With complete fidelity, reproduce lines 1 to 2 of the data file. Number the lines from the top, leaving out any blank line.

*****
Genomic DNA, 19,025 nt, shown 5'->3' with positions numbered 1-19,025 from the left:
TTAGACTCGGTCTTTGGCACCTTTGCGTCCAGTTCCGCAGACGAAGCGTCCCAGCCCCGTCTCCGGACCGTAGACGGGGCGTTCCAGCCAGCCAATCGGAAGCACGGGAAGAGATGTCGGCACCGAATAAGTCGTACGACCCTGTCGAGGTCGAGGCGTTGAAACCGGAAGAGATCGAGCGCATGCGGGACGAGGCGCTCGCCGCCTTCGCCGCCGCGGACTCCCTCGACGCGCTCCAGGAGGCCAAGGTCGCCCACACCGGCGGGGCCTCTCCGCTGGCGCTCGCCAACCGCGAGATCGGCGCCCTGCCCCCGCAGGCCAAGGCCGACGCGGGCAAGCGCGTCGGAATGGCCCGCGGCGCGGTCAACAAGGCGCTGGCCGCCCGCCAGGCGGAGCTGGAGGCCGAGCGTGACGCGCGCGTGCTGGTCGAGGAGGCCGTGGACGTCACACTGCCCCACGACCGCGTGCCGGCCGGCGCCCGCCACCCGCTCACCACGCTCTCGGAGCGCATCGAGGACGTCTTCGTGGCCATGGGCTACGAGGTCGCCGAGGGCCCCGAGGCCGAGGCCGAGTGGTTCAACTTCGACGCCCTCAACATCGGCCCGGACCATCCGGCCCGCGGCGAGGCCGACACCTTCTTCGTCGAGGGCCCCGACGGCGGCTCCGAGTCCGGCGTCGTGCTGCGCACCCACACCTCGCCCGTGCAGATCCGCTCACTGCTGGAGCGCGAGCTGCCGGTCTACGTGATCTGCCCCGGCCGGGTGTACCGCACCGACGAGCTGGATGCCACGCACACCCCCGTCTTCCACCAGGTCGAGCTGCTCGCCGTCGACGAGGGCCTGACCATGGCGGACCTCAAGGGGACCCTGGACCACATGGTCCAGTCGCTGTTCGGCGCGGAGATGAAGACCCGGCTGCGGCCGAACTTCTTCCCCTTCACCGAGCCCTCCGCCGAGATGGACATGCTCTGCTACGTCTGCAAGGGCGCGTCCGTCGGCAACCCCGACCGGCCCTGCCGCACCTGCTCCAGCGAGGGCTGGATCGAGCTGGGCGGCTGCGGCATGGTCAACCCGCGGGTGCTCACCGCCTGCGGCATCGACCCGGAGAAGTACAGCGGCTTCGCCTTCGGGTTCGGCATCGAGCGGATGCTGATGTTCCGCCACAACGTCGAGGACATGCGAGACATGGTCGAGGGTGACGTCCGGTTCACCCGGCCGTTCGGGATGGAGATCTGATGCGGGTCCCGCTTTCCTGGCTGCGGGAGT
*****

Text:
Genomic DNA, 19,025 nt, shown 5'->3' with positions numbered 1-19,025 from the left:
TTAGACTCGGTCTTTGGCACCTTTGCGTCCAGTTCCGCAGACGAAGCGTCCCAGCCCCGTCTCCGGACCGTAGACGGGGCGTTCCAGCCAGCCAATCGGAAGCACGGGAAGAGATGTCGGCACCGAATAAGTCGTACGACCCTGTCGAGGTCGAGGCGTTGAAACCGGAAGAGATCGAGCGCATGCGGGACGAGGCGCTCGCCGCCTTCGCCGCCGCGGACTCCCTCGACGCGCTCCAGGAGGCCAAGGTCGCCCACACCGGCGGGGCCTCTCCGCTGGCGCTCGCCAACCGCGAGATCGGCGCCCTGCCCCCGCAGGCCAAGGCCGACGCGGGCAAGCGCGTCGGAATGGCCCGCGGCGCGGTCAACAAGGCGCTGGCCGCCCGCCAGGCGGAGCTGGAGGCCGAGCGTGACGCGCGCGTGCTGGTCGAGGAGGCCGTGGACGTCACACTGCCCCACGACCGCGTGCCGGCCGGCGCCCGCCACCCGCTCACCACGCTCTCGGAGCGCATCGAGGACGTCTTCGTGGCCATGGGCTACGAGGTCGCCGAGGGCCCCGAGGCCGAGGCCGAGTGGTTCAACTTCGACGCCCTCAACATCGGCCCGGACCATCCGGCCCGCGGCGAGGCCGACACCTTCTTCGTCGAGGGCCCCGACGGCGGCTCCGAGTCCGGCGTCGTGCTGCGCACCCACACCTCGCCCGTGCAGATCCGCTCACTGCTGGAGCGCGAGCTGCCGGTCTACGTGATCTGCCCCGGCCGGGTGTACCGCACCGACGAGCTGGATGCCACGCACACCCCCGTCTTCCACCAGGTCGAGCTGCTCGCCGTCGACGAGGGCCTGACCATGGCGGACCTCAAGGGGACCCTGGACCACATGGTCCAGTCGCTGTTCGGCGCGGAGATGAAGACCCGGCTGCGGCCGAACTTCTTCCCCTTCACCGAGCCCTCCGCCGAGATGGACATGCTCTGCTACGTCTGCAAGGGCGCGTCCGTCGGCAACCCCGACCGGCCCTGCCGCACCTGCTCCAGCGAGGGCTGGATCGAGCTGGGCGGCTGCGGCATGGTCAACCCGCGGGTGCTCACCGCCTGCGGCATCGACCCGGAGAAGTACAGCGGCTTCGCCTTCGGGTTCGGCATCGAGCGGATGCTGATGTTCCGCCACAACGTCGAGGACATGCGAGACATGGTCGAGGGTGACGTCCGGTTCACCCGGCCGTTCGGGATGGAGATCTGATGCGGGTCCCGCTTTCCTGGCTGCGGGAGT